There has been a theme building over the past few weeks, as the Dallas Stars have made some tough decisions to move on from the core of players that have missed the playoffs the past four seasons -- whether it was completely their fault or not. The Stars have allowed Adam Burish and Sheldon Souray to depart via free agency and have traded Mike Ribeiro and Steve Ott, in a concerted effort to drastically change the culture and approach of this hockey team.
To go along with this movement of players out of town, as the Stars attempt to find build more skill on the team and transition to a promising group of young players, is the worry that the Stars are suddenly going to be "easy to play against" and despite their focus on talent -- the lack of physical tenacity and attitude is going to be an issue for the Stars this next season.
Tim Cowlishaw, at the tail end of an actually pretty decent article on the situation, makes this statement:
I don't know where this team's energy and grit and toughness come from next season. Those are important elements in this game, but, for a franchise that has fallen to the bottom of the local interest meter, I'd rather be searching for those than saying I don't have a clue who the heck is going to score.
With the Stars currently having a significantly undersized top four defensive unit, and after the loss of players like Ott, Jake Dowell and Burish, then the question is certainly valid. Where is this team's attitude and physicality going to come from? The bigger issue should be, however, whether this aspect of a hockey team is as important as it once was, especially to the Dallas Stars.
There's no doubting that, as currently constructed, the Dallas Stars are a more offensively talented team than they were last season. Last season the Stars scored just 2.49 goals per game, down from 2.71 in 10-11 and 2.80 in 09-10, a low number that was also a victim of the Stars lack of success on the power play.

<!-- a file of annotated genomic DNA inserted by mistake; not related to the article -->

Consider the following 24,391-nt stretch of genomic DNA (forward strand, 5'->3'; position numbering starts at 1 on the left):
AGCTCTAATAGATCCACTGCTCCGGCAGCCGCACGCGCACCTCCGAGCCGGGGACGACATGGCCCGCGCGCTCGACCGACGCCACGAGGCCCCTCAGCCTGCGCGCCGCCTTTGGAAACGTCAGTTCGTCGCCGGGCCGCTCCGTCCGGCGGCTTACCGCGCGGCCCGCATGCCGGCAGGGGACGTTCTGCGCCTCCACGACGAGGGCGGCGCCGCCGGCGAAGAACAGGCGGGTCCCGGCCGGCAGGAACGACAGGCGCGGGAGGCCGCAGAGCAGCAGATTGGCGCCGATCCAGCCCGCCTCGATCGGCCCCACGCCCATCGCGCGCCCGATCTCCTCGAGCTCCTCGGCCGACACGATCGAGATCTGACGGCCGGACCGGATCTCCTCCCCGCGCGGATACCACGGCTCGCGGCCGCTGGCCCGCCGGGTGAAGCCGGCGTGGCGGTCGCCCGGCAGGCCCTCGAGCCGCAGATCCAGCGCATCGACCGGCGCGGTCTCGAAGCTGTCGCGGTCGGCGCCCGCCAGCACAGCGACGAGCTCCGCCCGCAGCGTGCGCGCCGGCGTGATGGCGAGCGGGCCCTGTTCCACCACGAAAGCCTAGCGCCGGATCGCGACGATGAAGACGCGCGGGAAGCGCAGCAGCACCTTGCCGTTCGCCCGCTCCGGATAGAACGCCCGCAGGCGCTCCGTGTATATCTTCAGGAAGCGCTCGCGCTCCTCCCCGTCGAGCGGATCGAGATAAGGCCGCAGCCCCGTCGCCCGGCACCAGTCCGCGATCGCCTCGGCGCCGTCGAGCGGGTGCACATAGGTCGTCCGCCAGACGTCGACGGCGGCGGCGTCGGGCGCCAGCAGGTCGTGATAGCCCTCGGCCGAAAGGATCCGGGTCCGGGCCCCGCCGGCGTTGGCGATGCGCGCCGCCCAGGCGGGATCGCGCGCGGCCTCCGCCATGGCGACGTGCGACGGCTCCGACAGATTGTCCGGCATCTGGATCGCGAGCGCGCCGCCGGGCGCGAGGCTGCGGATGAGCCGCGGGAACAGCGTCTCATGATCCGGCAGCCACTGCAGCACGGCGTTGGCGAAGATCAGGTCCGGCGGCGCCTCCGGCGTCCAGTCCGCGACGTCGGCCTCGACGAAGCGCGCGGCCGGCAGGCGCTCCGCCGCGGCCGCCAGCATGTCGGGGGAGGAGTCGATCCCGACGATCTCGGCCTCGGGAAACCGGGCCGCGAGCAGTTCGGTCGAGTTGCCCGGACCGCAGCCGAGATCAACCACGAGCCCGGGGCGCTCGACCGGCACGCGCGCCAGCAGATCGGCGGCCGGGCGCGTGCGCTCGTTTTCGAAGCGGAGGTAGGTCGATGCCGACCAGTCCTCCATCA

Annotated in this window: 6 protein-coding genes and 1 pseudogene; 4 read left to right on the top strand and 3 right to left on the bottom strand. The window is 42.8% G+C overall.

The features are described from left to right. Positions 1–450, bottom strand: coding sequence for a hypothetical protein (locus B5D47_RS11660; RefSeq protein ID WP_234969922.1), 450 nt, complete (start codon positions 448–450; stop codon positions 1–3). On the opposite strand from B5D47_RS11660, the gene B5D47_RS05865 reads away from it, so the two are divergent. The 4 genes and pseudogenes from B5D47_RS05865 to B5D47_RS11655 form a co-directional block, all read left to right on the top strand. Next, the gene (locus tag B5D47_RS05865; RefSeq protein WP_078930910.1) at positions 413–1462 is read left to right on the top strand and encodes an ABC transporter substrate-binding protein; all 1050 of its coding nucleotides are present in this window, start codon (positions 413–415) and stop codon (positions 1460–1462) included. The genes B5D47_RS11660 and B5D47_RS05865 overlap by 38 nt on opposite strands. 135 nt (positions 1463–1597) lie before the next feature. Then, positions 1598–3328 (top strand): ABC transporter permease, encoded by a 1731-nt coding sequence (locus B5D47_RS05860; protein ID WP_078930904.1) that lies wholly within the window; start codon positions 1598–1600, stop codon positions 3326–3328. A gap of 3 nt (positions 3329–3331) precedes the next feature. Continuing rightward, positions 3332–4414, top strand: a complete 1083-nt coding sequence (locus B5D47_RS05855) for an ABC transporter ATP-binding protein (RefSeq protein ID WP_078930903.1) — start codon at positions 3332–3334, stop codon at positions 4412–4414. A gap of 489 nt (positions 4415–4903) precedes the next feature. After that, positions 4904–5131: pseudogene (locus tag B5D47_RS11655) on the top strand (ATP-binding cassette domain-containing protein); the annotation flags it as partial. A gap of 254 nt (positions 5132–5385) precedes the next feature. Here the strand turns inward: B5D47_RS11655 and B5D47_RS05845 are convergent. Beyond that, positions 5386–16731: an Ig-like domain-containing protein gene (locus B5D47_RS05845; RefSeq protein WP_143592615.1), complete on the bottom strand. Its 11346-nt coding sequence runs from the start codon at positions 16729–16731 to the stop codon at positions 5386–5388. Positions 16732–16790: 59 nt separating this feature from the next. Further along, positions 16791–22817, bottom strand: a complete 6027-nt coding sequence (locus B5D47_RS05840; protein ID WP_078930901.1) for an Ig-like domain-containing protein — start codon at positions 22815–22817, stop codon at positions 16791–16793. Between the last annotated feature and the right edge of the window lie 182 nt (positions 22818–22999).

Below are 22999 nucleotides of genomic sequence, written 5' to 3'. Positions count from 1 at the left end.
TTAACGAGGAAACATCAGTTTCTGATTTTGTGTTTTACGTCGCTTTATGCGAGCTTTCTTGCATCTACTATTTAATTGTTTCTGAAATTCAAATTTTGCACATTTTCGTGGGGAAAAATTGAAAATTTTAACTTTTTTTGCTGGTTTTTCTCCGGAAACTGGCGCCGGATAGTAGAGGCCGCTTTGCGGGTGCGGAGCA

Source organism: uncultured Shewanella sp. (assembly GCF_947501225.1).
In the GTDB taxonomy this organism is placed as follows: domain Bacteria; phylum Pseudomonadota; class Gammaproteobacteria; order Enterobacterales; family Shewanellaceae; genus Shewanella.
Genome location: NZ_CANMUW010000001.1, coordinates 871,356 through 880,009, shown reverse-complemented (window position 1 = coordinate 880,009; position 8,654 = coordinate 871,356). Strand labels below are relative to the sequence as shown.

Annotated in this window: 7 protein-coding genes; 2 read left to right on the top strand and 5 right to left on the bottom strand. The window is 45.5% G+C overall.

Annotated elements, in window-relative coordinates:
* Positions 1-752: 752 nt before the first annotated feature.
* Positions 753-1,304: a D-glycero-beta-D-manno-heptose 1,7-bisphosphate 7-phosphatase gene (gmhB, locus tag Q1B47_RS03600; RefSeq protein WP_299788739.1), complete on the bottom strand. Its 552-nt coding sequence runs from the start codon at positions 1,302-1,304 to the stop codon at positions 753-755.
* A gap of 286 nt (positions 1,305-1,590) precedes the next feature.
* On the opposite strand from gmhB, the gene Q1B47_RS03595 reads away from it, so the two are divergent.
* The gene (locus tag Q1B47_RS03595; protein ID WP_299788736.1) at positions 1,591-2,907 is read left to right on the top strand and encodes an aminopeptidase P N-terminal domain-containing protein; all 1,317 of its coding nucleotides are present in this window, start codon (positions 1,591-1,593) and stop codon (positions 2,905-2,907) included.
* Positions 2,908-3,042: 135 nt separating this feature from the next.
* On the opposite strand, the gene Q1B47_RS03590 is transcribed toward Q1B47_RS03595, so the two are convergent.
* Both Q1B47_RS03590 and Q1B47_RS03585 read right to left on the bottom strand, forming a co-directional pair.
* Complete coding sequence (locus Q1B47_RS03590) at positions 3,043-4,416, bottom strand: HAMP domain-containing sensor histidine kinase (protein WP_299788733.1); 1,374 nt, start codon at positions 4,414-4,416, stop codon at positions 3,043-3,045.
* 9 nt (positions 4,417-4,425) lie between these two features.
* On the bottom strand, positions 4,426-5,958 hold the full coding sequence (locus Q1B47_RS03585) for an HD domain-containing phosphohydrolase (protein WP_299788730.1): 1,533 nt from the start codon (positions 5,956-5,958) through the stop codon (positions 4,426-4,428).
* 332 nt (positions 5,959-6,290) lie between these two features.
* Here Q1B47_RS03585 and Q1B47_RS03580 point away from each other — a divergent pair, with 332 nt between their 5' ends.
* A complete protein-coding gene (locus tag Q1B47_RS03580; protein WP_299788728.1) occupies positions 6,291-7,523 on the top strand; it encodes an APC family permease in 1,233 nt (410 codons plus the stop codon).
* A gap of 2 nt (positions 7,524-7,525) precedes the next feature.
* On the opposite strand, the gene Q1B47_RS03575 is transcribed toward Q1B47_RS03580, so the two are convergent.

For about 45 days, the Dallas Stars had the most dynamic and successful line in hockey, with Mike Ribeiro, Loui Eriksson and Michael Ryder outperforming every other trio in the NHL over that time span. Yet outside of that period of time, that also coincided with the Stars big run between February and March, the Stars struggled massively to find the right balance on offense and eventually had to use Jamie Benn in a shutdown role with Steve Ott and Adam Burish just to have a chance to stay even between defense and offense.
So, the Stars have addressed that offensive imbalance with a series of moves that has, as the Stars have said, been able to move players back to their right "slot" on the lineup. Vernon Fiddler will likely take on a fourth line role, Jamie Benn will be able to focus on offense with Jaromir Jagr at his side and the newly acquired Ray Whitney and Derek Roy provide bettter two-way ability than the Stars enjoyed on the second line last season.
By almost all accounts, the Stars are a deeper and more talented team that last season, even if it is just for one year. The Stars also have more flexibility in regards to being able to bring along the young prospects in the system, with players on the roster who seem more willing and able to be mentors for the young players currently on the roster.
Yet it's tough to deny that the loss of certain players will make the team not as "tough" as they might have been in the past. Ott and Burish were the guys who brought the physical tenacity, Ott especially, and Souray showed last season just how important it is to have a defenseman willing and able to be physical in front of the net. In fact, for the past few years, the Stars have attempted to become "harder to play against," an effort to be physically imposing and to draw on the strengths of players like Ott and Brenden Morrow as they built a competitive team without the ability to freely spend in free agency to do so.